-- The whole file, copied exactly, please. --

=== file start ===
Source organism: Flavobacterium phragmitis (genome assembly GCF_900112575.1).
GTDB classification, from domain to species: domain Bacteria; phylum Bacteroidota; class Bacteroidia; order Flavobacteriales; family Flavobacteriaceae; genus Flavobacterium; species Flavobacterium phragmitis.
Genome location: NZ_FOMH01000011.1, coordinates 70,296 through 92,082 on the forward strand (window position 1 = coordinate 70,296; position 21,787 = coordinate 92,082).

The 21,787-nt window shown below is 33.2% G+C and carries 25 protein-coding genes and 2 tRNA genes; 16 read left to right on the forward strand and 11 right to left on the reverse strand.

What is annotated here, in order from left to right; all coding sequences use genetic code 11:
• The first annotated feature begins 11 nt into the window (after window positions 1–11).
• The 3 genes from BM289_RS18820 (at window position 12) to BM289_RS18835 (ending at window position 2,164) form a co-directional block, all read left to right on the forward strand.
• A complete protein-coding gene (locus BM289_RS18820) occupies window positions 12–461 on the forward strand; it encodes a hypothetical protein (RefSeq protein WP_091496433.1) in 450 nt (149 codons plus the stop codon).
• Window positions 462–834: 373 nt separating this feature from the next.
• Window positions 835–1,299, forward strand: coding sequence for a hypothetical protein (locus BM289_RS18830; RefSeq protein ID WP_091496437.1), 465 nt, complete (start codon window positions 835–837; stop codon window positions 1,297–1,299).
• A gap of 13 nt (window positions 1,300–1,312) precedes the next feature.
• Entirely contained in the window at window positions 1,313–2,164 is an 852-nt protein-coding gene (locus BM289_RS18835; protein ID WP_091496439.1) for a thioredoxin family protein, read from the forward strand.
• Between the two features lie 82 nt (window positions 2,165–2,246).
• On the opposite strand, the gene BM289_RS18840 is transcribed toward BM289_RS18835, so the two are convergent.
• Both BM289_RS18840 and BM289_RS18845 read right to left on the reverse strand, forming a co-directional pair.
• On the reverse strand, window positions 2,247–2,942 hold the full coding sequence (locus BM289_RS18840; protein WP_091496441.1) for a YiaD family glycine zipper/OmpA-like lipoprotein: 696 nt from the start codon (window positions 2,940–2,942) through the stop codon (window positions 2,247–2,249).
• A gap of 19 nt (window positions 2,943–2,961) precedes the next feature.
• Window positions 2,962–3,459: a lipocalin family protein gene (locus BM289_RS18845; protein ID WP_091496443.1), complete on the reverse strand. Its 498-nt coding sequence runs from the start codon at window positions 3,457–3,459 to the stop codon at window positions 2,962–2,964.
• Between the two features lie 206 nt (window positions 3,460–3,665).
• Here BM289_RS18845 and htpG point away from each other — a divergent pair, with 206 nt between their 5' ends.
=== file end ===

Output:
Source organism: Flavobacterium phragmitis (genome assembly GCF_900112575.1).
GTDB classification, from domain to species: domain Bacteria; phylum Bacteroidota; class Bacteroidia; order Flavobacteriales; family Flavobacteriaceae; genus Flavobacterium; species Flavobacterium phragmitis.
Genome location: NZ_FOMH01000011.1, coordinates 70,296 through 92,082 on the forward strand (window position 1 = coordinate 70,296; position 21,787 = coordinate 92,082).

The 21,787-nt window shown below is 33.2% G+C and carries 25 protein-coding genes and 2 tRNA genes; 16 read left to right on the forward strand and 11 right to left on the reverse strand.

What is annotated here, in order from left to right; all coding sequences use genetic code 11:
• The first annotated feature begins 11 nt into the window (after window positions 1–11).
• The 3 genes from BM289_RS18820 (at window position 12) to BM289_RS18835 (ending at window position 2,164) form a co-directional block, all read left to right on the forward strand.
• A complete protein-coding gene (locus BM289_RS18820) occupies window positions 12–461 on the forward strand; it encodes a hypothetical protein (RefSeq protein WP_091496433.1) in 450 nt (149 codons plus the stop codon).
• Window positions 462–834: 373 nt separating this feature from the next.
• Window positions 835–1,299, forward strand: coding sequence for a hypothetical protein (locus BM289_RS18830; RefSeq protein ID WP_091496437.1), 465 nt, complete (start codon window positions 835–837; stop codon window positions 1,297–1,299).
• A gap of 13 nt (window positions 1,300–1,312) precedes the next feature.
• Entirely contained in the window at window positions 1,313–2,164 is an 852-nt protein-coding gene (locus BM289_RS18835; protein ID WP_091496439.1) for a thioredoxin family protein, read from the forward strand.
• Between the two features lie 82 nt (window positions 2,165–2,246).
• On the opposite strand, the gene BM289_RS18840 is transcribed toward BM289_RS18835, so the two are convergent.
• Both BM289_RS18840 and BM289_RS18845 read right to left on the reverse strand, forming a co-directional pair.
• On the reverse strand, window positions 2,247–2,942 hold the full coding sequence (locus BM289_RS18840; protein WP_091496441.1) for a YiaD family glycine zipper/OmpA-like lipoprotein: 696 nt from the start codon (window positions 2,940–2,942) through the stop codon (window positions 2,247–2,249).
• A gap of 19 nt (window positions 2,943–2,961) precedes the next feature.
• Window positions 2,962–3,459: a lipocalin family protein gene (locus BM289_RS18845; protein ID WP_091496443.1), complete on the reverse strand. Its 498-nt coding sequence runs from the start codon at window positions 3,457–3,459 to the stop codon at window positions 2,962–2,964.
• Between the two features lie 206 nt (window positions 3,460–3,665).
• Here BM289_RS18845 and htpG point away from each other — a divergent pair, with 206 nt between their 5' ends.